Maori have put down deep roots here, and the first European missionaries also chose this sunny spot for their first settlements. You can see the evidence today in Kerikeri’s famous Stone Store and Kemp House – two of the oldest surviving structures from the early colonial days.
The fertile local soil of Kerikeri was a major attraction for both Maori and Europeans alike – indeed the name Kerikeri translates as ‘dig dig’. Today the region is rich with citrus and kiwifruit orchards, not to mention some under-the-radar vineyards. The sunny climate that ripens crops also draws visitors. You’ll see many of them at the Kerikeri farmers’ market on Saturday mornings, stocking up on subtropical produce and tasting artisan foods from local producers.
From Kerikeri you’re within easy striking distance of Waitangi, where the Treaty of Waitangi was solemnly signed in 1840, and Russell, once known as a rough frontier town. Those long-ago whaling days of rum and debauchery seem like an ancient memory as you walk down peaceful streets lined with historic wooden buildings. Pop into Pompallier House where French Catholics translated religious texts into Te Reo Maori, and book a table or sip a drink at the Duke of Marlborough, New Zealand’s oldest licensed hotel.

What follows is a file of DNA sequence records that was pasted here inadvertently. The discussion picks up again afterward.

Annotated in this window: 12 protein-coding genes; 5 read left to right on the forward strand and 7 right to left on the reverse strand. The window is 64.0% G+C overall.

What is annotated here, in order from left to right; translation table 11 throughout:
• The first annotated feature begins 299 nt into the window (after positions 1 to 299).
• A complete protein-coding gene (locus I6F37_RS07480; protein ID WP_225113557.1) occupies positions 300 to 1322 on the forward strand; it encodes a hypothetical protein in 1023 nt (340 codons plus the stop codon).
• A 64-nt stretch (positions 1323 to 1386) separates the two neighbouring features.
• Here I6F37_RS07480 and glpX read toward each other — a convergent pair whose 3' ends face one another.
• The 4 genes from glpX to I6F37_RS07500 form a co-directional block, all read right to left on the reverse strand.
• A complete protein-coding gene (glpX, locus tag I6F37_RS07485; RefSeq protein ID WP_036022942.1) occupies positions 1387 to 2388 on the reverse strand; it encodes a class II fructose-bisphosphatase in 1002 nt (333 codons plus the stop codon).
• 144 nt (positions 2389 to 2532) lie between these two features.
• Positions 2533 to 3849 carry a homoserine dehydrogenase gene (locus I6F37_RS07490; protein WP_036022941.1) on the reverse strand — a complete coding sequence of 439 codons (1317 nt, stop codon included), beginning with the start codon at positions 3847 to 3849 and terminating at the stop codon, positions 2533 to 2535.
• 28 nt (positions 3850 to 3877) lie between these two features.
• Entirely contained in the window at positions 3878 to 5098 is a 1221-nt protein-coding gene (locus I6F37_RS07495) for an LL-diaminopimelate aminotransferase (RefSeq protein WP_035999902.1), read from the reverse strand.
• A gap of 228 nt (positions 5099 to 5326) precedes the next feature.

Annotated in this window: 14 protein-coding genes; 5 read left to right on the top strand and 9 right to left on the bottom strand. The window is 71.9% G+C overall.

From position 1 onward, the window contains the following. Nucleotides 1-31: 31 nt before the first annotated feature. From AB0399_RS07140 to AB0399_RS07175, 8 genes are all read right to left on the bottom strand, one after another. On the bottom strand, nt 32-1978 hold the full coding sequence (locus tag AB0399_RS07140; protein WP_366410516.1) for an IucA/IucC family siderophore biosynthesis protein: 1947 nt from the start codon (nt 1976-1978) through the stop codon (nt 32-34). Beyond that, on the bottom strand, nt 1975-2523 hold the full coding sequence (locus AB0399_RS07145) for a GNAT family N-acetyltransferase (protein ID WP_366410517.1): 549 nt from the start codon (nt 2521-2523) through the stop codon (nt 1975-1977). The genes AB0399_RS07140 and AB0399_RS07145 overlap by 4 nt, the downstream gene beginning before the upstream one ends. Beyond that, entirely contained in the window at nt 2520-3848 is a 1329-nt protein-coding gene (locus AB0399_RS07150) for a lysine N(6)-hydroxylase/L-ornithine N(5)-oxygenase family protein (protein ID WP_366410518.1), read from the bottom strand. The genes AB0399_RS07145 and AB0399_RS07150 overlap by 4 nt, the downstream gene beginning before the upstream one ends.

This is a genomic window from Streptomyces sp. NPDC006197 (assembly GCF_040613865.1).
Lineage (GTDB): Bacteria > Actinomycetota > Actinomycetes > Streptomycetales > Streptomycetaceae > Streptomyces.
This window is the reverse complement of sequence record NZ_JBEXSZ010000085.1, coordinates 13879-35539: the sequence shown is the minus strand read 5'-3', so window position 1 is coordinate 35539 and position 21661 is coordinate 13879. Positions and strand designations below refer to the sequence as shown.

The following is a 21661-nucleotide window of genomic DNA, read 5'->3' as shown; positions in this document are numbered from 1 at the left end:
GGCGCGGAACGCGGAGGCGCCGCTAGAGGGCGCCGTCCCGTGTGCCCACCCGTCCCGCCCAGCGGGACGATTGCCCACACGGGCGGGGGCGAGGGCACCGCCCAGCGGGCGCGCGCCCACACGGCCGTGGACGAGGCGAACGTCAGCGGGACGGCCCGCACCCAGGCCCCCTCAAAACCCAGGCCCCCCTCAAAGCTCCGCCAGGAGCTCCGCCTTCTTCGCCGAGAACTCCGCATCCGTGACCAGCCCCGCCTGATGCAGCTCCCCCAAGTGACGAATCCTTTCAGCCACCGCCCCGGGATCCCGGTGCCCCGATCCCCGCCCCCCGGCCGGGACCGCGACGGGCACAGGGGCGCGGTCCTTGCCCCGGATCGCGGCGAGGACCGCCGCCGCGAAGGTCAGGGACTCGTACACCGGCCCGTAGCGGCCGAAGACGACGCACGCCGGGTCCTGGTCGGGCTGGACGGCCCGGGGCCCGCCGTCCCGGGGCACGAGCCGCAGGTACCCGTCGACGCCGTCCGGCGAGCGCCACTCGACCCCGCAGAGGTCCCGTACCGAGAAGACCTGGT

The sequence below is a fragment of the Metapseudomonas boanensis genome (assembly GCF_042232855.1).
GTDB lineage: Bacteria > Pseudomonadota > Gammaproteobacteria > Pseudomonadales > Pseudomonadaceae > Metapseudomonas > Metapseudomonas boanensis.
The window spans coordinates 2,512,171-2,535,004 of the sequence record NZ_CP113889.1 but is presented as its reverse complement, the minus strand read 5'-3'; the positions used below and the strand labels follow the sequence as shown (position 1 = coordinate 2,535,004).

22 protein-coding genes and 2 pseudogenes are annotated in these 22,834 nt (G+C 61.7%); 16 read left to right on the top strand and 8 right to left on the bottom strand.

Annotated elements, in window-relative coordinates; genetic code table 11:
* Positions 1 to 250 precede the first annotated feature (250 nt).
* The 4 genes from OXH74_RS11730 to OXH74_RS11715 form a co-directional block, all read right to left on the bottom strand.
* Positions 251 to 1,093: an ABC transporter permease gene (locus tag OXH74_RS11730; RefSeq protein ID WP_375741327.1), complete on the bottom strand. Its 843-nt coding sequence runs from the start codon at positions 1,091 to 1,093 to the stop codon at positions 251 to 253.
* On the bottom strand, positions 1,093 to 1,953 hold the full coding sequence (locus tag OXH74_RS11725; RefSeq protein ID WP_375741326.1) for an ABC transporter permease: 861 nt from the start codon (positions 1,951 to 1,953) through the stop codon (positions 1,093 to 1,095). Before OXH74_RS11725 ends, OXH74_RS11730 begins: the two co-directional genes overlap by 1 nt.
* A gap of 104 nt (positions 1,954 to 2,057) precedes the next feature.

An altogether quirkier attraction can be found in the town of Kawakawa just down State Highway One. The world-famous Austrian artist Friedensreich Hundertwasser made his home here, and bequeathed the town an utterly unique toilet block. The design features Hundertwasser’s trademark wavy lines and irregular ceramic tiles, integrated with small sculptures and a live tree.
No trip to the region is complete without visiting the Bay’s many islands. Waewaetorea has idyllic sandy beaches and panoramic views from its hiking tracks. Urupukapuka offers superb kayaking and paddle boarding, along with three campsites where you can live your castaway dream. Tranquil Roberton Island can only be accessed by boat or helicopter, with incredible snorkelling at Twin Lagoons Bay.